NOTICE! THESE MEN ARE POTENTIAL RAPISTS."
The message cried out from posters around the University of Maryland College Park campus. Had it declared, "All men are potential rapists," and that had been all, few would have noticed.
But these posters, distributed by nine women calling themselves the "Women's Coalition for Change," included a list of men's names taken at random from a student directory. These posters were noticed.
The women, who refused to give their names to the Diamondback, the campus newspaper, explained to a reporter that they "felt very angry" about assaults on women and "wanted to redirect the blame to the men."
None of the men, according to the paper, had ever been charged with assault. At least one has threatened to sue.
The women are all students in a course called "Contemporary Issues in Feminist Art," taught by Josephine Withers, an associate professor. The Diamondback, in reporting the stunned reaction to the postings, quoted Ms. Withers as declaring the project "wildly successful . . . It was intended to open up dialogue. Sometimes that dialogue can be painful . . . That's OK. It's OK for people to be mad."
Ms. Withers' course and the project are products of a movement that began about 25 years ago with "women's studies." While the program opened important new perspectives in higher education, it also fostered acrimonious and unseemly debate.
Some campuses, to keep a semblance of balance, moved to institute "men's studies," which feminists dismissed as absurd. Any courses not part of women's studies, they claimed, were men's studies by definition. At College Park, a male professor was bumped from an honors course because the administrator felt the students needed a female "role model."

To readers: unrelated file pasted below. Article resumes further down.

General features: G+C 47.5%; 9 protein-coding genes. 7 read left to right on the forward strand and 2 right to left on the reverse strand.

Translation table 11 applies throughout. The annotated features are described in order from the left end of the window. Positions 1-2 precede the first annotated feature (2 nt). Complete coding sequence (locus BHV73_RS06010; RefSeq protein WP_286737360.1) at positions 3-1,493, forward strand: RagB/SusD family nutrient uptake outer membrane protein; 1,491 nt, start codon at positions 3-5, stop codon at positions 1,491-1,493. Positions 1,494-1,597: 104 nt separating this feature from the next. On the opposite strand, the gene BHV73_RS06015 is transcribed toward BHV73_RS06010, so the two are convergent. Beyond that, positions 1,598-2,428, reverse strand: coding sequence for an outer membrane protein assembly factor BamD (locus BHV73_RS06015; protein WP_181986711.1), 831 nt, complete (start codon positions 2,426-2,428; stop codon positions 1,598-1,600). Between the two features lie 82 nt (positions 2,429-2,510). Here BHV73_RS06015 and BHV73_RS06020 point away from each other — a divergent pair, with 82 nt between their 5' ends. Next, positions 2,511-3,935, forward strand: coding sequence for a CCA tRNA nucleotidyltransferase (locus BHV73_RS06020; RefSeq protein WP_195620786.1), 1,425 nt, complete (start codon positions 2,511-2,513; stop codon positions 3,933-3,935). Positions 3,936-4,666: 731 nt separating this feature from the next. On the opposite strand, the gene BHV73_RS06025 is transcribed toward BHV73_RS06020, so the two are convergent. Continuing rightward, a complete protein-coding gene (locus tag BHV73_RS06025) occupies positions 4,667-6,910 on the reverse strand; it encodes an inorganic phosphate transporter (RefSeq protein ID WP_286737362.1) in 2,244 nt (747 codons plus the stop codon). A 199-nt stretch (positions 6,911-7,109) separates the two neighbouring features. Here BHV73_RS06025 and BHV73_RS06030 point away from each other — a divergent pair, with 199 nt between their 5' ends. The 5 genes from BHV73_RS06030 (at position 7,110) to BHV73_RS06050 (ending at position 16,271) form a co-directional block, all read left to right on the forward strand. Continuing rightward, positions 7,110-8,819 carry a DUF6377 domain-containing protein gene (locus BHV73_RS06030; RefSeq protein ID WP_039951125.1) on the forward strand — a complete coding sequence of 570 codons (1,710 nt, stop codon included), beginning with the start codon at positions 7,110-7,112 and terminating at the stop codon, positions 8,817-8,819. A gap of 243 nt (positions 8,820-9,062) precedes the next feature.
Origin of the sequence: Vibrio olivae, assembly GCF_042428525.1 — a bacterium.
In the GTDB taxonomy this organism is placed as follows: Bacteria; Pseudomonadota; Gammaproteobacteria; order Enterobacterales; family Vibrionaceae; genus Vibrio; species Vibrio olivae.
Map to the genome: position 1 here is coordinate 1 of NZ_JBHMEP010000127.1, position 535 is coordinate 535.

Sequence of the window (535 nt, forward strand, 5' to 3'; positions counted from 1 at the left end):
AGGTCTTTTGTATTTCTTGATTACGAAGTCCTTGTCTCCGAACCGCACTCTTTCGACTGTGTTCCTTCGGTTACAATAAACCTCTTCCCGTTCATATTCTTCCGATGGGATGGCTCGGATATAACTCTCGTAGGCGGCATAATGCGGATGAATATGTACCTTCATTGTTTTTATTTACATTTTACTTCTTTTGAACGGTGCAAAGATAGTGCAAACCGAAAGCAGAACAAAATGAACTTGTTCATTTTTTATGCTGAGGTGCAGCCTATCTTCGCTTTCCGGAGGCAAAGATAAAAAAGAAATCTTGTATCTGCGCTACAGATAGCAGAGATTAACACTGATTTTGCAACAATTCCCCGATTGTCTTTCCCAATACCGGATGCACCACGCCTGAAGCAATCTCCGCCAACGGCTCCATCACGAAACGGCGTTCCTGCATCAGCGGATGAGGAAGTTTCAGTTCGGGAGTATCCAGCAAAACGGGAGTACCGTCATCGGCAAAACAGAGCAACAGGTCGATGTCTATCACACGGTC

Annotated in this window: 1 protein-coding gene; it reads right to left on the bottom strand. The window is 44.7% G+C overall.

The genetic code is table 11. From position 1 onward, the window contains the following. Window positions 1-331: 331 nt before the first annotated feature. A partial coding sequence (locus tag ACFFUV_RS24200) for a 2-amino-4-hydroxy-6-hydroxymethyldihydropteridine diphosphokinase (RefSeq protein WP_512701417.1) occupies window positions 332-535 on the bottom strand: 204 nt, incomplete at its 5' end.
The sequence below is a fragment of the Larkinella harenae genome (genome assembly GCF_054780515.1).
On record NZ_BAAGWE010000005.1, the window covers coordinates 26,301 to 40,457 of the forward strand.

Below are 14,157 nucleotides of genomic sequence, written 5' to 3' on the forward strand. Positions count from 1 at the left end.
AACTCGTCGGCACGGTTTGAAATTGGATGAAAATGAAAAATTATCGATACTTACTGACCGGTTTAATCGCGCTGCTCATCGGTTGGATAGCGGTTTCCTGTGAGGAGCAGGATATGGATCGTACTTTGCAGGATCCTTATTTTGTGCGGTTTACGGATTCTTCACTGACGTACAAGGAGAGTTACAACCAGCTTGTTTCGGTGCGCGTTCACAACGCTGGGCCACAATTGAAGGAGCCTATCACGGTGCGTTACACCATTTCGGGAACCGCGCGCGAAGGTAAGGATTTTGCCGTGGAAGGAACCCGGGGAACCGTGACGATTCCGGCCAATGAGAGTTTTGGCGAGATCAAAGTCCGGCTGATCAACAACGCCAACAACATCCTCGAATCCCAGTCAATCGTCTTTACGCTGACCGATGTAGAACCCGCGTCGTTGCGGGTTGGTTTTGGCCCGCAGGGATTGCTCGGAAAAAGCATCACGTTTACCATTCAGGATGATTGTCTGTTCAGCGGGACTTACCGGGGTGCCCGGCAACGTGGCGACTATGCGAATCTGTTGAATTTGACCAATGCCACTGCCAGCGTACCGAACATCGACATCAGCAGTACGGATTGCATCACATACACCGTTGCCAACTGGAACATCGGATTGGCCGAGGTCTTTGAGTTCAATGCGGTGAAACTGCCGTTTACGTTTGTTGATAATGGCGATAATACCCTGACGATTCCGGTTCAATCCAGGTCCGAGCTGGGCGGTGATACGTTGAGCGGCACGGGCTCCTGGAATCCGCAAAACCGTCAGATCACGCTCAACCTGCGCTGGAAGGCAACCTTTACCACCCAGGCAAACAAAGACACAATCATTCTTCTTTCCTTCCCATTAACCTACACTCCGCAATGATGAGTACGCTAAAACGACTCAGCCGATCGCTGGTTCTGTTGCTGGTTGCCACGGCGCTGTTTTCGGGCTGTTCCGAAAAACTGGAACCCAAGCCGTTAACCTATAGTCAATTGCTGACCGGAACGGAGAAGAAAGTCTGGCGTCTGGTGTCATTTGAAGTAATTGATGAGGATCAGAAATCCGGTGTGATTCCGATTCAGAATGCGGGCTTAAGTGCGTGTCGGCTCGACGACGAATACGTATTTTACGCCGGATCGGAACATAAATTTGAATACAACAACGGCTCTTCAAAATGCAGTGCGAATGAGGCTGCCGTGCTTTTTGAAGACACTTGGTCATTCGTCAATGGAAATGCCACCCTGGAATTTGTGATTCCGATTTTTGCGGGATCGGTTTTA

Then there were the attacks launched on classical love poetry written by men. No such expression, some feminist critics and teachers contended, could be sincere since men ultimately express erotic affection only through "penetration" of the loved one.
In the '30s, the politically correct party line required teachers and students to determine how well a text served "the working class." Today, the politically correct line requires that a text, a course, a discipline be measured by how well it serves minorities or women.
Academic fashion commonly changes in reaction to error. The current favoring of women and minorities contrasts dramatically with the nearly universal past prejudice against both groups. The enormity of guilt in the academic community accounts, in good part, for the widespread modern excesses of tolerance that excuse misconduct.
Further eroding classical academic values was the post-World War II boom in higher education. Rogue professors proliferated, getting away with plagiarism, laboratory fraud, distortion of credentials, abuse of students, failure to teach or perform normal duties and other ethical lapses.
Inept, callow administrators protected them to the extent that the public came to believe that professors possess a unique immunity from normal accountability.
Most seasoned faculty and deans, supported by sensible students, deplore the disintegration of the classical curriculum, the degeneration of civil discourse. A sober editorial in the Diamondback, in response to the action by Professor Withers' students, expressed the hope that "the campus does not get consumed in the politics" of this absurd designation of the entire male student population.
Certainly it would be a travesty if the Women's Coalition for Change jeopardized the proposed establishing of a degree in women's studies at College Park, a course of studies presumably not shaped by the extremists. Ever since American studies established itself, a half-century ago, as a powerful and respectable way of integrating learning across disciplines, leading institutions have sought to promote comparable "area studies."
The ambition of College Park to take its place among academically superior universities calls for responsible campus forces to take decisive measures against this barbaric provocation, to remind offending students and faculty that all owe loyalty to civilized principles.
Morris Freedman is a retired professor of English at the University of Maryland College Park and a former editor of Commentary.